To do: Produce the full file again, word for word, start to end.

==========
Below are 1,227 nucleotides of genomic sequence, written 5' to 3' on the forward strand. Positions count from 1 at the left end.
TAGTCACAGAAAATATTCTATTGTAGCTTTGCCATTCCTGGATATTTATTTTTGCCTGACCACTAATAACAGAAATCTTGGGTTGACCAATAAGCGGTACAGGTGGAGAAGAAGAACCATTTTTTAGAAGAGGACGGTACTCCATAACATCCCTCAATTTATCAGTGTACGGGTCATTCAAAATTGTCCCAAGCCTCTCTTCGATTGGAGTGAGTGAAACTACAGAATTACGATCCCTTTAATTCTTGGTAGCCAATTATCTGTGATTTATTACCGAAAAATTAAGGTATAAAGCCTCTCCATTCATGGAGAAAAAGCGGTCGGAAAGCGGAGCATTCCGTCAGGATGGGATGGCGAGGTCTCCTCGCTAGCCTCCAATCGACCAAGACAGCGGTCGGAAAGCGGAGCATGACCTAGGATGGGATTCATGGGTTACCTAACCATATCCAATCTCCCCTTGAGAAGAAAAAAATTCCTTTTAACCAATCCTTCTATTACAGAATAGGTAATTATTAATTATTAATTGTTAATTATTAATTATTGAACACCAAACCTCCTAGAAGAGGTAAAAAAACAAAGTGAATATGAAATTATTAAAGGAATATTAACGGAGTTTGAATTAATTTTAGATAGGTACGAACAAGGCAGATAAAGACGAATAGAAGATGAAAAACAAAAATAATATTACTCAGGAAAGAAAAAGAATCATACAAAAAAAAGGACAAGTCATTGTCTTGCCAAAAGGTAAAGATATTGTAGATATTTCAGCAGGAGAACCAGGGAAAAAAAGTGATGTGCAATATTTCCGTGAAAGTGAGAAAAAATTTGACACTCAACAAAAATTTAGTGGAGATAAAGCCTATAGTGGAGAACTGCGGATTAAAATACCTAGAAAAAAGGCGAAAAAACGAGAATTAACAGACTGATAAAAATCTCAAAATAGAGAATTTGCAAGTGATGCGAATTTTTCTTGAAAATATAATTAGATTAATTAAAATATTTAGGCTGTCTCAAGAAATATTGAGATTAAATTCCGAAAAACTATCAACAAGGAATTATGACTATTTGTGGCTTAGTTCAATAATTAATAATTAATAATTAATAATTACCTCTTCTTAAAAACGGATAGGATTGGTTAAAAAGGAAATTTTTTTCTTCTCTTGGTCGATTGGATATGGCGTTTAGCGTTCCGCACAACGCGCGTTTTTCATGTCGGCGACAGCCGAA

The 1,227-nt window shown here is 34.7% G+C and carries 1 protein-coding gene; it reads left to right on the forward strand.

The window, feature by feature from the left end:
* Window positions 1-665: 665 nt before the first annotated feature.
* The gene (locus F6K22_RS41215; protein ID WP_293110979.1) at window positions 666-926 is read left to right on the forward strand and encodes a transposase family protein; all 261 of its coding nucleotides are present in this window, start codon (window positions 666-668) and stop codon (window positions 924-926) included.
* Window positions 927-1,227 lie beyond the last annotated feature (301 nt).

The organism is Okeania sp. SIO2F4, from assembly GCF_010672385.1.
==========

Below are 1,227 nucleotides of genomic sequence, written 5' to 3' on the forward strand. Positions count from 1 at the left end.
TAGTCACAGAAAATATTCTATTGTAGCTTTGCCATTCCTGGATATTTATTTTTGCCTGACCACTAATAACAGAAATCTTGGGTTGACCAATAAGCGGTACAGGTGGAGAAGAAGAACCATTTTTTAGAAGAGGACGGTACTCCATAACATCCCTCAATTTATCAGTGTACGGGTCATTCAAAATTGTCCCAAGCCTCTCTTCGATTGGAGTGAGTGAAACTACAGAATTACGATCCCTTTAATTCTTGGTAGCCAATTATCTGTGATTTATTACCGAAAAATTAAGGTATAAAGCCTCTCCATTCATGGAGAAAAAGCGGTCGGAAAGCGGAGCATTCCGTCAGGATGGGATGGCGAGGTCTCCTCGCTAGCCTCCAATCGACCAAGACAGCGGTCGGAAAGCGGAGCATGACCTAGGATGGGATTCATGGGTTACCTAACCATATCCAATCTCCCCTTGAGAAGAAAAAAATTCCTTTTAACCAATCCTTCTATTACAGAATAGGTAATTATTAATTATTAATTGTTAATTATTAATTATTGAACACCAAACCTCCTAGAAGAGGTAAAAAAACAAAGTGAATATGAAATTATTAAAGGAATATTAACGGAGTTTGAATTAATTTTAGATAGGTACGAACAAGGCAGATAAAGACGAATAGAAGATGAAAAACAAAAATAATATTACTCAGGAAAGAAAAAGAATCATACAAAAAAAAGGACAAGTCATTGTCTTGCCAAAAGGTAAAGATATTGTAGATATTTCAGCAGGAGAACCAGGGAAAAAAAGTGATGTGCAATATTTCCGTGAAAGTGAGAAAAAATTTGACACTCAACAAAAATTTAGTGGAGATAAAGCCTATAGTGGAGAACTGCGGATTAAAATACCTAGAAAAAAGGCGAAAAAACGAGAATTAACAGACTGATAAAAATCTCAAAATAGAGAATTTGCAAGTGATGCGAATTTTTCTTGAAAATATAATTAGATTAATTAAAATATTTAGGCTGTCTCAAGAAATATTGAGATTAAATTCCGAAAAACTATCAACAAGGAATTATGACTATTTGTGGCTTAGTTCAATAATTAATAATTAATAATTAATAATTACCTCTTCTTAAAAACGGATAGGATTGGTTAAAAAGGAAATTTTTTTCTTCTCTTGGTCGATTGGATATGGCGTTTAGCGTTCCGCACAACGCGCGTTTTTCATGTCGGCGACAGCCGAA

The 1,227-nt window shown here is 34.7% G+C and carries 1 protein-coding gene; it reads left to right on the forward strand.

The window, feature by feature from the left end:
* Window positions 1-665: 665 nt before the first annotated feature.
* The gene (locus F6K22_RS41215; protein ID WP_293110979.1) at window positions 666-926 is read left to right on the forward strand and encodes a transposase family protein; all 261 of its coding nucleotides are present in this window, start codon (window positions 666-668) and stop codon (window positions 924-926) included.
* Window positions 927-1,227 lie beyond the last annotated feature (301 nt).

The organism is Okeania sp. SIO2F4, from assembly GCF_010672385.1.